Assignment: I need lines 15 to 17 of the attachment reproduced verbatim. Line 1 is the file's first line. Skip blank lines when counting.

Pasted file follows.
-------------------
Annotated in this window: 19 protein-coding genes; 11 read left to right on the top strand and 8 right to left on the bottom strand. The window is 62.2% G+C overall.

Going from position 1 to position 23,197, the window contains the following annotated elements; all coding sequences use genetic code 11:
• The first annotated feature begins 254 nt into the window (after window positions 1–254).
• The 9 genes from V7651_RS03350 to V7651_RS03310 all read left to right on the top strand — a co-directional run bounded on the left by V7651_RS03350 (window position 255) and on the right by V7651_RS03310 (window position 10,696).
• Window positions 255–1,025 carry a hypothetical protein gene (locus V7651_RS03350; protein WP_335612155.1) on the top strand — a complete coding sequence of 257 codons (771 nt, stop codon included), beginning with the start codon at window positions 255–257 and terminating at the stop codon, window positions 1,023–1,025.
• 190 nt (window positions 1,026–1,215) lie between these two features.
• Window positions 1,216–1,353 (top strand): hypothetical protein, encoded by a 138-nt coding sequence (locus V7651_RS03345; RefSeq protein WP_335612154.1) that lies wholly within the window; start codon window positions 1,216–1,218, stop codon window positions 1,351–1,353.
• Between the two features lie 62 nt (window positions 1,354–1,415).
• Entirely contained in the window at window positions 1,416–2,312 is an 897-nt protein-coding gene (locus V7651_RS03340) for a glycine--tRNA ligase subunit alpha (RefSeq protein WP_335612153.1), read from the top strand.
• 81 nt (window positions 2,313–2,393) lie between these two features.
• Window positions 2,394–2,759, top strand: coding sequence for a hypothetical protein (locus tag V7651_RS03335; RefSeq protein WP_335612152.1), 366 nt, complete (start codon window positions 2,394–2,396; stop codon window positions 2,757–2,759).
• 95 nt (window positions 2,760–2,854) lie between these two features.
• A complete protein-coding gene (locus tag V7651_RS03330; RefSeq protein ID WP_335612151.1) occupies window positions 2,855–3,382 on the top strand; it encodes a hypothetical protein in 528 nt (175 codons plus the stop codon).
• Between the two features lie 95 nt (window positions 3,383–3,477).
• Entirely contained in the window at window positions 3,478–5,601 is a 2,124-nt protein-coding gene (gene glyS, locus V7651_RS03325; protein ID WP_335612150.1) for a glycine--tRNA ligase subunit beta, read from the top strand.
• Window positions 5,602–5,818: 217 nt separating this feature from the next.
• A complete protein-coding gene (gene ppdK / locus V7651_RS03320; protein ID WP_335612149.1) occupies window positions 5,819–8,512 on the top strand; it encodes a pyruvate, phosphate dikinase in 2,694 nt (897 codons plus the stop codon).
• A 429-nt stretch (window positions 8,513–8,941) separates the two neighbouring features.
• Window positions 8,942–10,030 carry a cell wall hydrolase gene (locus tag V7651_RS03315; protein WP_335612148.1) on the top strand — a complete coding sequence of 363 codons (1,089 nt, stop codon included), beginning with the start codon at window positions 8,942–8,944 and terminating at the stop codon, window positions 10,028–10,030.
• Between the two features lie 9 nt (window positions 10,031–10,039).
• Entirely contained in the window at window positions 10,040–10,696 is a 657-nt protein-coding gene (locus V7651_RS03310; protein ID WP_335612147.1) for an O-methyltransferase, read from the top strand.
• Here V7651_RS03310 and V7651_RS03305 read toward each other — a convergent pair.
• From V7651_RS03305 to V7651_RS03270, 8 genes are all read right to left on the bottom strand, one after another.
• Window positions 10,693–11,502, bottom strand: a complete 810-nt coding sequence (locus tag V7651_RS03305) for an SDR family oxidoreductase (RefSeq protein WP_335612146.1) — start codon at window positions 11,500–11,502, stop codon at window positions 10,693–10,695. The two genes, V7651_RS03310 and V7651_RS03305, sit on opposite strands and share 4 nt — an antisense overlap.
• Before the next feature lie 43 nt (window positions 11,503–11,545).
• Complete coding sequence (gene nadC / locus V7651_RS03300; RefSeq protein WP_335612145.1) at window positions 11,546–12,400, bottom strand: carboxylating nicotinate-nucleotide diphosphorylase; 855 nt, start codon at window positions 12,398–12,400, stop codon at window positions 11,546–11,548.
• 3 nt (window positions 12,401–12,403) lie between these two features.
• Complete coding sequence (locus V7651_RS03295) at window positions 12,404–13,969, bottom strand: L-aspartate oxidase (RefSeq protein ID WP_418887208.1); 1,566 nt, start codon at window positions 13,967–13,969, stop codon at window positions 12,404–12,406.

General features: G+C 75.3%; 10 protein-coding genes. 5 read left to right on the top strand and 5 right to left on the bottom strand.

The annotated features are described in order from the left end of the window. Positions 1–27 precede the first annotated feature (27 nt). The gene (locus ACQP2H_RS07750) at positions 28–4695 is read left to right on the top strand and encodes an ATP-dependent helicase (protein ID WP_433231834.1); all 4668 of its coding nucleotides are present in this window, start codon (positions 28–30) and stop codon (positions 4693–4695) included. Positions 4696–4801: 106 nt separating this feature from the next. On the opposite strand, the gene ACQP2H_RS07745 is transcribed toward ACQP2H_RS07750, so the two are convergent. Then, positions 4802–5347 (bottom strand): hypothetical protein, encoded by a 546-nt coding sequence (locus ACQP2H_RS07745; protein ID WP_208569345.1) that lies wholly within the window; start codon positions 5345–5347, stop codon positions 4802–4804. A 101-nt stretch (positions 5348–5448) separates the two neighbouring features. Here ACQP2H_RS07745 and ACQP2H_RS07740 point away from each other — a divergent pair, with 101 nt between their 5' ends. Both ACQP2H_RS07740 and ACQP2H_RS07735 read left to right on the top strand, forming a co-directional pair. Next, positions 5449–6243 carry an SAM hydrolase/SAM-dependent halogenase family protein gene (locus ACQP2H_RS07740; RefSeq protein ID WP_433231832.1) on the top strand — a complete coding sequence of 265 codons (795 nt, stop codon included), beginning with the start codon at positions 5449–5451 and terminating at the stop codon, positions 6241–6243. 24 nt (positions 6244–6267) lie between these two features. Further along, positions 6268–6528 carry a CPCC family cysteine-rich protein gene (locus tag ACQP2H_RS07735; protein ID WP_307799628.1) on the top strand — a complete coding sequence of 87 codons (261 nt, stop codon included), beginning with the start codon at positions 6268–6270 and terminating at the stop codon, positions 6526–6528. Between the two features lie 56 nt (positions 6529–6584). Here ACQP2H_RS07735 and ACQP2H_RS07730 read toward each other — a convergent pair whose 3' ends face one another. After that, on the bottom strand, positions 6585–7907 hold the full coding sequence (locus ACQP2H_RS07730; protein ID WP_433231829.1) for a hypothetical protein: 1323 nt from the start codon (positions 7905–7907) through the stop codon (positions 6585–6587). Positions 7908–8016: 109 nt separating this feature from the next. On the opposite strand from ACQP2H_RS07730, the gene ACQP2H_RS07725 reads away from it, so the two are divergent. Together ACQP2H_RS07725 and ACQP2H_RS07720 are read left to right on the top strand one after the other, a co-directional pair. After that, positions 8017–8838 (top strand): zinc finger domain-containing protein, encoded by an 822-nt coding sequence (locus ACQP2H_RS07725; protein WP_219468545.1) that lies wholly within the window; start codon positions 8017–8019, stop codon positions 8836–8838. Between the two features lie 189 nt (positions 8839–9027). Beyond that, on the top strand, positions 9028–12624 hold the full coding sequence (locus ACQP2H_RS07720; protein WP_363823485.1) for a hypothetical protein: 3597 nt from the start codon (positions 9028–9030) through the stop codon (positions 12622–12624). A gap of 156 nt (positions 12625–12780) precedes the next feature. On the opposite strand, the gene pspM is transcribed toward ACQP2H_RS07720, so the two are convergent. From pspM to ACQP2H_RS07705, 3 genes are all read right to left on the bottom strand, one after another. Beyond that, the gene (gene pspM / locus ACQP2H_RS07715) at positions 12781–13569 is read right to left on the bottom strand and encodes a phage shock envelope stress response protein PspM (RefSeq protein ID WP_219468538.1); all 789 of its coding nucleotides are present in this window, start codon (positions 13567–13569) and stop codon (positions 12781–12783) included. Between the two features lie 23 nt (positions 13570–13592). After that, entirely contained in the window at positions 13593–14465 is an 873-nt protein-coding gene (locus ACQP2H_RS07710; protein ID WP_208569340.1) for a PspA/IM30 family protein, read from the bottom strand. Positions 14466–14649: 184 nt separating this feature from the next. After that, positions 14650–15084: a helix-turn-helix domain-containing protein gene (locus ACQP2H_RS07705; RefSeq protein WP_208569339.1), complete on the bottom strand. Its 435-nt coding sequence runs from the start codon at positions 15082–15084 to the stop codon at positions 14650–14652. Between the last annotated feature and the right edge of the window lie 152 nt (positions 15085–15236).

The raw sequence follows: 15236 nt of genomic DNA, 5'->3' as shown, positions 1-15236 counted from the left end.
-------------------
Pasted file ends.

• Entirely contained in the window at window positions 3,478–5,601 is a 2,124-nt protein-coding gene (gene glyS, locus V7651_RS03325; protein ID WP_335612150.1) for a glycine--tRNA ligase subunit beta, read from the top strand.
• Window positions 5,602–5,818: 217 nt separating this feature from the next.
• A complete protein-coding gene (gene ppdK / locus V7651_RS03320; protein ID WP_335612149.1) occupies window positions 5,819–8,512 on the top strand; it encodes a pyruvate, phosphate dikinase in 2,694 nt (897 codons plus the stop codon).